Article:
At New York's Hudson Falls High School, Tracy Jameson leads her Earth Science class into a computer lab. The 18 ninth graders take their positions in front of empty screens and sleek, identical-looking "thin client" devices. The aide for the lab is out sick today, but Jameson does not seem to mind. She encounters no technical glitches or questions she can't answer.
Within seconds, the same versions of PowerPoint and Photoshop are up and running. Each student gets busy coloring in bar charts and tweaking graphs for personalized slide shows on temperature conversion from Celsius to Fahrenheit. In this rural district about an hour north of Albany, N.Y.--and in a growing number of school districts around the country--"thin" is in. According to a recent study by educational research company QED, 15 percent of districts in the United States are using thin clients, and another 15 percent are considering them.
Hudson Falls' thin clients--at almost half the price of typical computers--have barely any moving parts and lack the software you would usually find on a desktop or laptop. Instead, the new machines connect directly to almost 100 applications, from Word to Reader Rabbit, installed on the district's central servers, and that, says Jameson, makes a world of difference.
"Everything's consistent," she points out. "Before we had the thin clients, you would hope that PowerPoint was loaded onto all the regular computers and you would hope that it was the same version. You could be demonstrating something, and five kids would be saying, 'I don't have that on my screen.'"
"In the olden days," adds Gregory Partch, Hudson Falls' director of education technology, "teachers had to spend time getting those five kids up to speed. The teacher doesn't have to be a technician now."
The "olden days" for Hudson Falls date back a scant six years, before Partch discovered thin clients at a National Education Computing Conference. Since pilot testing 50 of the devices, he's added hundreds more and has drafted additional hundreds of aging "fat clients"--Macs and PCs already in Hudson Falls' classrooms--for his thin client revolution.
Mixing Old and New Terminals
"We do not throw away anything," Partch emphasizes, as he sits in front of a bank of the district's oldest classroom computers. "This is what I call a 'skinny,' " he says, staring a beat-up-looking Dell. "It's a fat client that behaves like a thin client." A normal-looking desktop--with icons for the latest versions of Word, Outlook, and Excel--pops onto the screen. Again, there's no start-up time needed to get these applications running. Partch opens Excel and snaps his fingers. "Boom," he says. "It's running right off the server."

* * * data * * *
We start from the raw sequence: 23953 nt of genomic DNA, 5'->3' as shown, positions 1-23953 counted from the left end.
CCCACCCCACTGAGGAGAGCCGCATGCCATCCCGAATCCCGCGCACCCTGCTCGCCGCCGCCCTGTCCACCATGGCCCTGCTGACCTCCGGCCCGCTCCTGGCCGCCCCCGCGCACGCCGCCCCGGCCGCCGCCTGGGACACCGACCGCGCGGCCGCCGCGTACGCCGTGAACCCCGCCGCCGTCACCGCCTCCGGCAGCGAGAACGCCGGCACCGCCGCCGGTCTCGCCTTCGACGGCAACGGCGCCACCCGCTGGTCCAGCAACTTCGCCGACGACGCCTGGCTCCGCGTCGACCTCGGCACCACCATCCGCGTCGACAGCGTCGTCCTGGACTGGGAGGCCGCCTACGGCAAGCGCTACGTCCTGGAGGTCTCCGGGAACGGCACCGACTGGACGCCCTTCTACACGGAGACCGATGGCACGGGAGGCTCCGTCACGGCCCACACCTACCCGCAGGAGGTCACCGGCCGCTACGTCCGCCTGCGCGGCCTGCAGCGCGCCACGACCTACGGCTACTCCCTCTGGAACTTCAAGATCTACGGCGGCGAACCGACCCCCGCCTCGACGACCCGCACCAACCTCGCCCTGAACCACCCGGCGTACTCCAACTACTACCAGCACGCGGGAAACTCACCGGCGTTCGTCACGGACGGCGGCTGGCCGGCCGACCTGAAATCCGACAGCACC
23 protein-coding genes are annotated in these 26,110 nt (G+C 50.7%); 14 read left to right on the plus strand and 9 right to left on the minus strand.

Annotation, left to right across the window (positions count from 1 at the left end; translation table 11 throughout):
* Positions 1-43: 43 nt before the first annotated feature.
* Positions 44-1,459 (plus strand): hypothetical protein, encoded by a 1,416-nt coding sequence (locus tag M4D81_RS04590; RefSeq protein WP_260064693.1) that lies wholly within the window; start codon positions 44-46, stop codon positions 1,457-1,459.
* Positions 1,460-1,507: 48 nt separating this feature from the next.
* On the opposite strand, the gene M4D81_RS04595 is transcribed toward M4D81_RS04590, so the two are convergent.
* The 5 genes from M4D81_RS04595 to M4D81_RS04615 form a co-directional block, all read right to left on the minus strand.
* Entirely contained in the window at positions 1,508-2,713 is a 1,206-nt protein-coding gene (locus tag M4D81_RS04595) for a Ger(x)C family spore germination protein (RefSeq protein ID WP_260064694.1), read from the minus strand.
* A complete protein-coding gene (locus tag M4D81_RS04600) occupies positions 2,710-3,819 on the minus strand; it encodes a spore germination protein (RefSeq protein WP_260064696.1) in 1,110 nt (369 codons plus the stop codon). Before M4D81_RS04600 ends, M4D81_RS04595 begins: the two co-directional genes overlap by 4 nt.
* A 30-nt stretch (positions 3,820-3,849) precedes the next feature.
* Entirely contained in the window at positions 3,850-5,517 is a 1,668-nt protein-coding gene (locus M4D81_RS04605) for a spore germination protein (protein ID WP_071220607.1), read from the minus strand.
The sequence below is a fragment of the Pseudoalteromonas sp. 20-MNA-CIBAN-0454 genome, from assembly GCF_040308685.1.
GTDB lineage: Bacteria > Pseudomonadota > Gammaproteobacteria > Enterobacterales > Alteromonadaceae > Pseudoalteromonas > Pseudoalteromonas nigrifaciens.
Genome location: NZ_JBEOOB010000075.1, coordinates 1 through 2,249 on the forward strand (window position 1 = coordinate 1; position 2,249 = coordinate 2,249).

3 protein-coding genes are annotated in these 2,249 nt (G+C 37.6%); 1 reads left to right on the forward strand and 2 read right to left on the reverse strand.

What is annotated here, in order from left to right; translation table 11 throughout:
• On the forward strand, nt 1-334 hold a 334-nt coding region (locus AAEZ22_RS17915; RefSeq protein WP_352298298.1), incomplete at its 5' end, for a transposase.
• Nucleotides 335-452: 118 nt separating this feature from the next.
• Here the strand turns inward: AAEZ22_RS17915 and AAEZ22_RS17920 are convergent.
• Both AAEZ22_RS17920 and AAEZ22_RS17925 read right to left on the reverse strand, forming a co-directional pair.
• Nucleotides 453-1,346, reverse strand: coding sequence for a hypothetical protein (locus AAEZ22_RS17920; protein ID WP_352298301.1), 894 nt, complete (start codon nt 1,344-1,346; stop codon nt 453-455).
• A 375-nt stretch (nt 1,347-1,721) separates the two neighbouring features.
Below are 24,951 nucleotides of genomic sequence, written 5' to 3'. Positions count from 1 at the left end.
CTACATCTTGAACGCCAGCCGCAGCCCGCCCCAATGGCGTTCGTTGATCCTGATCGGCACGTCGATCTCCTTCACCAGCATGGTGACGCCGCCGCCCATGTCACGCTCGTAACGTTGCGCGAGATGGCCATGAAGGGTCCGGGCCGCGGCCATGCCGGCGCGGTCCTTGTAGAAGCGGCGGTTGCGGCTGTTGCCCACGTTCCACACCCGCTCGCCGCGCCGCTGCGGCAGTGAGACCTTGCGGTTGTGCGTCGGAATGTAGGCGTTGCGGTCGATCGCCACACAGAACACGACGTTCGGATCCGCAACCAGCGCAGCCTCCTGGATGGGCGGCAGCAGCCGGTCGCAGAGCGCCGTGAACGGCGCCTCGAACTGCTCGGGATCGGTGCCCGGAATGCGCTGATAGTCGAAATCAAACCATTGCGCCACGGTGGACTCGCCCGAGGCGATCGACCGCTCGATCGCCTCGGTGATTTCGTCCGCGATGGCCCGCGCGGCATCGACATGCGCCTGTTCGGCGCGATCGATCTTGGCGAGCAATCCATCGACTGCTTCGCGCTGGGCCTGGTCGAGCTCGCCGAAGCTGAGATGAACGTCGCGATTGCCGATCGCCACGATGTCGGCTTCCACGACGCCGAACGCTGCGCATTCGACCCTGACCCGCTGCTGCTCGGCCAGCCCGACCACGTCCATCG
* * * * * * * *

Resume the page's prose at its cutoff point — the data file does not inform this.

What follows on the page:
This "skinny" is also running Citrix software, which lets it access the programs on the server and allows thin clients and skinnies alike to process at high speeds. "I still have the first generation of iMacs," says senior systems analyst Maria Valente, who has converted plenty of those machines to thin clients for the Union City, N.J., public schools. "Once you load Citrix on the old computer, you're no longer using the processing thrust of the desktop. You're using the processing power of the server."
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Citrix also enables users to connect from remote locations. Working from home, for example, Jameson can access her gradebook online, and her students can finish working on their presentations.
Berj Akian, the founder and CEO of ClassLink, which provides software and services for thin-client users, notes that this kind of computing became widely available in 1998, when Microsoft included the functionality of thin-client technology in Windows NT servers.
"It goes back to the mainframe computing days of the 1950's and '60's, where everything was stored on a central computer, contrasted with the distributed client-server model of today," Akian explains. The noticeable results: increased reliability and decreased IT costs.
Hudson Fall's Partch says thin clients--at an average $200 to $400 apiece--are not only less expensive to buy than conventional computers, they continue to save his department money. "When I looked at what it was costing to maintain 1,000 fat clients compared to thin clients, it was a no brainer," he explains. "To upgrade from Microsoft Office 2000 to 2003, it took us four hours to replace the copy of the software onto each of our nine servers. In the old environment, if I had to make that upgrade on 1,000 individual work stations, it was literally a summer project."
Most problems can usually be fixed on Hudson Falls' servers, and the IT staff have become more like Maytag repairmen, seldom called into the field to fix balky traditional computers. That freedom has allowed the department to manage the data for the district's finances, as well as its special education, transportation and food services departments. The bottom line, Partch says, is that he can do more with fewer resources.
Portable Devices in Lemon Grove
Eight years ago, the cost savings and reliability of thin clients prompted the Lemon Grove School District, near San Diego, to retool its plan to achieve a 1:4 ratio of computers to students. "We'd ask how it was going," says Director of Information Services Darryl LaGace. "And teachers would say, 'Gee, it's nice that we have eight computers in the classroom, but it's hard to get enough computer time for my 32 students. And by the way, two of the computers don't work.' "